Targeting civilians and health care in war is unconscionable

Gerald E. Harmon, MD , Past President

It’s impossible to watch the heartbreaking images from Ukraine and not feel a deep sense of loss for the proud people defending their homeland from this unprovoked attack by the Russian military. And the longer this war unfolds, the more dire it becomes for civilians and for courageous physicians and health care workers flocking to the region to save lives.

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This aggression, layered atop the still dangerous COVID-19 pandemic, has created an enormous humanitarian crisis in Ukraine that our global community of physicians cannot ignore.

In addition to more than 3,000 civilian casualties in the first six weeks of the campaign, the World Health Organization (WHO) Surveillance System for Attacks on Health Care said that more than 60 medical personnel and their patients have been killed or injured in Ukraine since early March. Russia’s aggression has also destroyed vital health infrastructure, such as hospitals and clinics, in and around Ukraine’s largest cities, making it impossible for thousands of people to access health care in a time of desperate need.

Physicians and health workers on the ground in Ukraine have movingly described their experiences treating patients despite severe shortages of supplies and medication, urgent evacuation warnings, and under a constant threat of attack. A recent JAMA article, “Physicians in Ukraine: Caring for Patients in the Middle of a War,” as well as a JN Learning™ podcast on the AMA Ed Hub™ online platform, “Ukrainian Doctors Share Current Experiences,” provide a closer look at the horrors unfolding in Ukraine through the eyes of Ukrainian physicians.

The AMA is outraged by the brutal assault of the Russian military in Ukraine, and we stand with the World Medical Association and our other international partners in calling for an immediate ceasefire and an end to all attacks on health care workers and facilities. And for however long this conflict continues, it is critical that international humanitarian and human rights laws are upheld and that we protect civilians and medical personnel at all costs. 

As a physician and a 30-year veteran of the U.S. Air Force who proudly served our country in the medical arena in the global war on terror and overseas operations after 9/11, I have experienced the intense environment that doctors and medical personnel encounter in a war zone. 

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Senseless war in Ukraine sparks physician aid response

Battlefield medicine is unlike anything else on the planet. Doctors and the other members of the health care team—universally known as “the medics”—are called upon and willingly deliver care in incredibly hostile environments. And we do so frequently at great personal risk for seemingly unending periods of time, often providing care to those who would attempt us harm while caring for them.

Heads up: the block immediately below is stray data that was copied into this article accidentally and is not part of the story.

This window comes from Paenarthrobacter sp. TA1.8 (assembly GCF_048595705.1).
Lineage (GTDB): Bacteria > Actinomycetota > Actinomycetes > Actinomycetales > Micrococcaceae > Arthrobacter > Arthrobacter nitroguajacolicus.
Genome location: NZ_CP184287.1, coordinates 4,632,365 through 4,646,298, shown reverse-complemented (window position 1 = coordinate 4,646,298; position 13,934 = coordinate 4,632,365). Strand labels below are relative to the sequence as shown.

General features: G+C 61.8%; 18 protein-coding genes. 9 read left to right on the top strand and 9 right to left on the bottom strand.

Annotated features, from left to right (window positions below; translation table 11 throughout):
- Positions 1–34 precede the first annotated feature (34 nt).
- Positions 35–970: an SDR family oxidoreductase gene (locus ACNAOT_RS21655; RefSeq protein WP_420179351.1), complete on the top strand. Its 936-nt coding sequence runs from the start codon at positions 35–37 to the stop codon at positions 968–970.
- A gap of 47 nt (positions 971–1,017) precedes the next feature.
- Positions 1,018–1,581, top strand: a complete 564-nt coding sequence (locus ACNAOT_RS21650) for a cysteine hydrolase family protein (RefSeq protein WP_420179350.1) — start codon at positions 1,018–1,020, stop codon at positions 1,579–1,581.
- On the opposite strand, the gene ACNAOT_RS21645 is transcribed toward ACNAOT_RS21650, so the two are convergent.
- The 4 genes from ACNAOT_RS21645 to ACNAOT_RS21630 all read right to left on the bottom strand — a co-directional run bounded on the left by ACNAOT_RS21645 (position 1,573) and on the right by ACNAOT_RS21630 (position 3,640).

Our role as trusted deliverers of care and dispensers of lifesaving medicines in all times, but particularly in a health emergency, cannot be overstated. Our work is essential, not only in providing aid and comfort to the people of Ukraine but in helping neighboring countries safely welcome refugees—including children, mothers and pregnant women—across their borders. Even in active combat zones, doctors and medical personnel need safe spaces, and adequately resourced facilities, to administer care to those in urgent need.

Wherever war is, doctors help

Organized medicine is stepping up to help in different ways.

The AMA Foundation, for example, is providing $100,000 in aid to support the efforts of the International Medical Corps and Heart to Heart International to deliver much-needed medical supplies, such as medicine, hygiene kits and basic PPE, as well as health care personnel in some of the hardest hit regions.

The WHO says it has delivered more than 160 metric tons of supplies to Ukraine and neighboring countries and is actively accepting donations for more. The organization’s wish list of items is expansive, encompassing everything from potassium tablets and ventilators to overhead lights.

The WHO also continues to raise money to support urgent medical care through its emergency relief fund. They have set a target of $57 million to help all of those affected by the crisis, both in Ukraine and in bordering countries.

A joint relief fund organized by the World Medical Association, the European Forum of Medical Associations, and the Standing Committee of European Doctors, is also collecting money globally to help those caught in the conflict.

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Frequently asked questions on ethics

In a joint statement issued in February following Russia’s initial siege of Ukraine, the three partner organizations urged Russian leaders “to respect the work of doctors and nurses in the country and the neutrality of health care institutions.”

Targeting civilians in combat and taking action to prevent doctors and other personnel from providing necessary medical care to their patients violates humanitarian laws that virtually all countries have pledged to uphold. Those actions have also, rightly, been labeled “war crimes” by the international community.

There is no shortage of health emergencies around the world that are worthy of our attention and our support. But the unconscionable attacks on civilians and medical workers in Ukraine demand a unified response from our global physician community. I urge you to consider joining me in lending your support to these international relief efforts.